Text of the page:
"It takes a lot to know a man", admits/warns Damien Rice as he allows his troubles to stretch grandly before him. A wonder they do not consume him as they twist across spiky terrain that offers no place to hide. The trials and tribulations of the worldweary troubadour are nothing new, but in Rice's rather elusive case, there's much to address after many years in the wilderness.
Rumours of disappearance and reports of dishevelment have swirled since he quietly faded into the background not long after 2006's 9 came and went. Talk of cults and sightings in far-flung rustic locales joined the conversation, the music falling to one side. The book threatened to close on Rice, cementing an Achilles figure who peaked too soon.
To know him, to attempt to tap into his bruised frequencies, requires a healthy amount of emotional scarring on the part of those willing to listen. Heartbreak suffered and, importantly, inflicted upon another. It's tempting to read much of My Favourite Faded Fantasy as a perhaps-destined-to-be-unanswered letter to ex-bandmate and girlfriend Lisa Hannigan, the Great Lost that continues to haunt Rice. Her voice, a delicate yet dangerous thing, wove deep through his previous fabric. That thread is absent here but so much of Hannigan remains. The very idea of her is present in every second. The need for atonement. That intoxicating feeling, as Rice puts it on his title track, of "what it all could be…". He draws power from that line and many others. The soul is laid bare, the frailties and flaws violently exposed.
Self-preservation emerges. Odd, given just how willing Rice is to turn his knives inward. His implements are dressed up in heaven-sent strings and searching melodies but they cut no less deep. 'My Favourite Faded Fantasy' paints the object of his desires as "my poison, my cross, my razor blade". It eventually rises only to crash down as our leading man furiously confesses. Speaking of fury, 'The Greatest Bastard' is the kind of song that Ed Sheeran - who credits Rice as a key inspiration - may well indeed write some day. Presently, he lacks the unflinching commitment to self-sabotage that Rice possesses in abundance and the nuance required to make it sing. Everything sings here, no matter how dark the matter at hand. At five minutes and five seconds, 'The Greatest Bastard' is the shortest of these eight songs, but it flows like a novella.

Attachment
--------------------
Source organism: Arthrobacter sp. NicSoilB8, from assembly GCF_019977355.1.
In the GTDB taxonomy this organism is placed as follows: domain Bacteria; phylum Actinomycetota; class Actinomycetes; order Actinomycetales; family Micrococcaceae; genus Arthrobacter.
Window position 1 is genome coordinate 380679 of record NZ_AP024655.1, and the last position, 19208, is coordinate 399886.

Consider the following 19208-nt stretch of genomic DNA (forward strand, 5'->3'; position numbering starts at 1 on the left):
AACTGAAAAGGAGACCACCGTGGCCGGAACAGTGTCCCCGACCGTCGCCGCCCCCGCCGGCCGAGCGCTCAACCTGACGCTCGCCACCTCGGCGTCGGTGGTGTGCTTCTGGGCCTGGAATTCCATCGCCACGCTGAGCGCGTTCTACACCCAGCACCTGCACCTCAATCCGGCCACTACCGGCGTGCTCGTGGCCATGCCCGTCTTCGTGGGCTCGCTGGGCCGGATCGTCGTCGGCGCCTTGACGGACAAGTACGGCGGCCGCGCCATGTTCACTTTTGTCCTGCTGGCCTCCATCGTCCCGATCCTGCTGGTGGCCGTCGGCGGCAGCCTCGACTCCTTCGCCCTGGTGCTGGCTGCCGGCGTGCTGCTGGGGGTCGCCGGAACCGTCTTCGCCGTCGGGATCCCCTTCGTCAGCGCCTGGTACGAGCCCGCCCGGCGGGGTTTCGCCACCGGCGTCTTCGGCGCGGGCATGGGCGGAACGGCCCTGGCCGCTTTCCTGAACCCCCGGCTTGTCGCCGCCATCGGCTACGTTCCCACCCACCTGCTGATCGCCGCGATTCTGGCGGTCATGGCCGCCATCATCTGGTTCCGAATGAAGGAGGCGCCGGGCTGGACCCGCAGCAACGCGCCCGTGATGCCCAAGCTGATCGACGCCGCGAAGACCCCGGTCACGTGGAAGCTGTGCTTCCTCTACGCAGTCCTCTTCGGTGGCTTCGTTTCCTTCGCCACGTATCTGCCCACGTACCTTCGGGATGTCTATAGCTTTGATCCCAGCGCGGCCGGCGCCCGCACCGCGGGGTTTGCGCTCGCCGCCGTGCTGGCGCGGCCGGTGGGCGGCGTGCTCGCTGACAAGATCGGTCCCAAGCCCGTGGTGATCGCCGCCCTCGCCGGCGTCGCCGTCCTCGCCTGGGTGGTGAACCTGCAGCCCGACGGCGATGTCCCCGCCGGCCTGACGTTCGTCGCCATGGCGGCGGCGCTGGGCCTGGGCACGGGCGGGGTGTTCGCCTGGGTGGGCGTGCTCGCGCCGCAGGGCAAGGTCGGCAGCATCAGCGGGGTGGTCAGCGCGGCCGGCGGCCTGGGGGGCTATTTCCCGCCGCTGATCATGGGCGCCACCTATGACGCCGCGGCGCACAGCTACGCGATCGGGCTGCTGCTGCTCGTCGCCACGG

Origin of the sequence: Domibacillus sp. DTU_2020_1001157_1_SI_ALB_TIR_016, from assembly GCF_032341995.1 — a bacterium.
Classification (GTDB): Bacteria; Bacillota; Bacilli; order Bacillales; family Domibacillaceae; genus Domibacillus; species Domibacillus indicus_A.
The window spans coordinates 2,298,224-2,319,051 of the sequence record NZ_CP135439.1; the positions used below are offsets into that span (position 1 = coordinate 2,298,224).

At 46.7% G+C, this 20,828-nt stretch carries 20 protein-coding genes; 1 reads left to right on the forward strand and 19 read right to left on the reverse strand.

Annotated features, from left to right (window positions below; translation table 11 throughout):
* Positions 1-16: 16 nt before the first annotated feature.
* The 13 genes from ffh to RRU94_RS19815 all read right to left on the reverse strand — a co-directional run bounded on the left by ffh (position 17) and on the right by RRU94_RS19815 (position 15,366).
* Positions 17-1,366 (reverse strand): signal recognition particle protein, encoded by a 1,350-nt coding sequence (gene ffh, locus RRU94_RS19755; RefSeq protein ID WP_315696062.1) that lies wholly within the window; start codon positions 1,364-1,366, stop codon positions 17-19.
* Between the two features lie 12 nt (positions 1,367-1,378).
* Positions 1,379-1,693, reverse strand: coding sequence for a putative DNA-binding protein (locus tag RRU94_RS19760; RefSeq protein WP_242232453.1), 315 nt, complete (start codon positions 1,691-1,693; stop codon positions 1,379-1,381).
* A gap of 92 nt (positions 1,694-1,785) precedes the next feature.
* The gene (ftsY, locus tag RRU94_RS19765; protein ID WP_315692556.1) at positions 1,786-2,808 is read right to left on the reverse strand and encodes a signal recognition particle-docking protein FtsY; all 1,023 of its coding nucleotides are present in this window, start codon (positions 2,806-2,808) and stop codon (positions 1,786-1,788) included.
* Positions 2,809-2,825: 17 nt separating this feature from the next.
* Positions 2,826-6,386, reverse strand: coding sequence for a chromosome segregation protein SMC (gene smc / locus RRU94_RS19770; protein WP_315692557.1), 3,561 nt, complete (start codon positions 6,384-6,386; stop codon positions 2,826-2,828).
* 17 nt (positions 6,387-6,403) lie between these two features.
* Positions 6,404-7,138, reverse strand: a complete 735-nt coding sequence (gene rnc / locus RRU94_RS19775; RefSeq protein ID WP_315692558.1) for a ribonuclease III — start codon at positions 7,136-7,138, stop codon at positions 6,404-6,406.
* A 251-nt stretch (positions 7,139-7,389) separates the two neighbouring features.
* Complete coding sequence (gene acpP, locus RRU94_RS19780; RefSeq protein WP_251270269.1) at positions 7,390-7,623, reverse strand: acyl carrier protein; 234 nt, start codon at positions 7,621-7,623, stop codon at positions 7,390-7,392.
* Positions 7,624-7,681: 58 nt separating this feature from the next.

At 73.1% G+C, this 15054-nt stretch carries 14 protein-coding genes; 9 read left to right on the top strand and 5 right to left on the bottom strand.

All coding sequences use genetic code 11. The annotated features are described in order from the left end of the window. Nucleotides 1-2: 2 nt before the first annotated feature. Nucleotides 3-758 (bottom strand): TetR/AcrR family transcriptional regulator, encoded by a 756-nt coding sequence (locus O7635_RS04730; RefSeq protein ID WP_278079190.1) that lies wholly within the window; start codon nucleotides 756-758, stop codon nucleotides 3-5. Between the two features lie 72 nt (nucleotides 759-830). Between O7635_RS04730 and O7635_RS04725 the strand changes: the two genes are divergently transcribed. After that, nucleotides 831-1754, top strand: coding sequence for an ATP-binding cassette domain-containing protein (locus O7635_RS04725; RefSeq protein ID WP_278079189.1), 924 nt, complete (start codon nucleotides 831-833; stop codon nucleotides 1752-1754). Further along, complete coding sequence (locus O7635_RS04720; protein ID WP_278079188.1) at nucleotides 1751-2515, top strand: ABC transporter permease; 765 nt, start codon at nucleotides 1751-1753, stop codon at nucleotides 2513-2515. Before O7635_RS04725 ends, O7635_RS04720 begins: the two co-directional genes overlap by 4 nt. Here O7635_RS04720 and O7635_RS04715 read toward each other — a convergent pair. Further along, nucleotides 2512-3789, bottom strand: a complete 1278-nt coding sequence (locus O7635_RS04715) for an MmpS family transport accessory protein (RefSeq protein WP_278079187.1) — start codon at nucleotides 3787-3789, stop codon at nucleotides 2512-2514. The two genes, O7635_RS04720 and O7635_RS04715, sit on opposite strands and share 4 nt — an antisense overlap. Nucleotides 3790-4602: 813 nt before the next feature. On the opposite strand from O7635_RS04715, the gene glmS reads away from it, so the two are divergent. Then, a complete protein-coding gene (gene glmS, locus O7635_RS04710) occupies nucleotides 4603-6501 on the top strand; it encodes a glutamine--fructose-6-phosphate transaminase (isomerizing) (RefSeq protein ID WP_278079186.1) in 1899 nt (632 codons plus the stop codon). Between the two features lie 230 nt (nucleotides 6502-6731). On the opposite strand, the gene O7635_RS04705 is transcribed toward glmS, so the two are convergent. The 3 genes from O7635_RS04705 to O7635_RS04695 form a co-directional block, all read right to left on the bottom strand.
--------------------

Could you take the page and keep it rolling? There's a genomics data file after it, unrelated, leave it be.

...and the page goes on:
'I Don't Want To Change You', though only a scattering of seconds longer, is a tome unto itself. One is wary of projecting too much here, but, though a sincere 'I fucked up, I'm sorry, I love you' sentiment is to the fore, a deep sense of self-actualisation and the acceptance of our own failings comes to light. Even the title betrays a certain selfishness, hinting at a sliver of control. Old ghosts are always capable of bringing new regrets but the battle is there to be fought and Rice claims his own ground quite splendidly. On the surface, things are so matter-of-fact and warmly inviting that Alexis Petridis is spot-on when he notes in his tricky Guardian chat with Rice that the song is a perfect fit for a mawkish X Factor 'interpretation'. You'd hope such an exceptional statement won't be sullied by the circus.
My Favourite Faded Fantasy is quite the production. 'It Takes A Lot To Know A Man' - unveiled early - is essentially an entire album's worth of narrative and themes distilled into a two-act play. Rice goes big on his words for the first half - the centrepiece of which finds several voices fighting to be heard in a brilliant collision - before rain washes him away so that a stark piano and screaming strings may eventually entwine. The presence of Rick Rubin brings the expected studio nous but Rice meets him in earnest, his arrangements often bewitching and sometimes extraordinary.
Not always, you understand. Such vulnerable marching almost begs for a stumble, and while the slightly too surface 'Colour Me In' is no great pratfall, it's the kind of capricious effort that would have soared on O but only makes a slighter impression here. That's fine. A touch of imperfection is necessary. Rice is just as determined on what feels like a very definite 'Side B', but the blows are aimed outward now. His prison found within 'The Box' requires scorn and aggression to escape. Somehow, grace is retained. As the Fantasy begins to fade, so too the light must dim. The final missives act as end credits and coda, respectively. One aims for majesty, one for solemnity. Both pierce through. There's a lot of noise on this return. Just so. As the saying goes; all of man's troubles come from his inability to sit quietly in a room by himself. Damien Rice has done that for long enough.
9Dave Hanratty's Score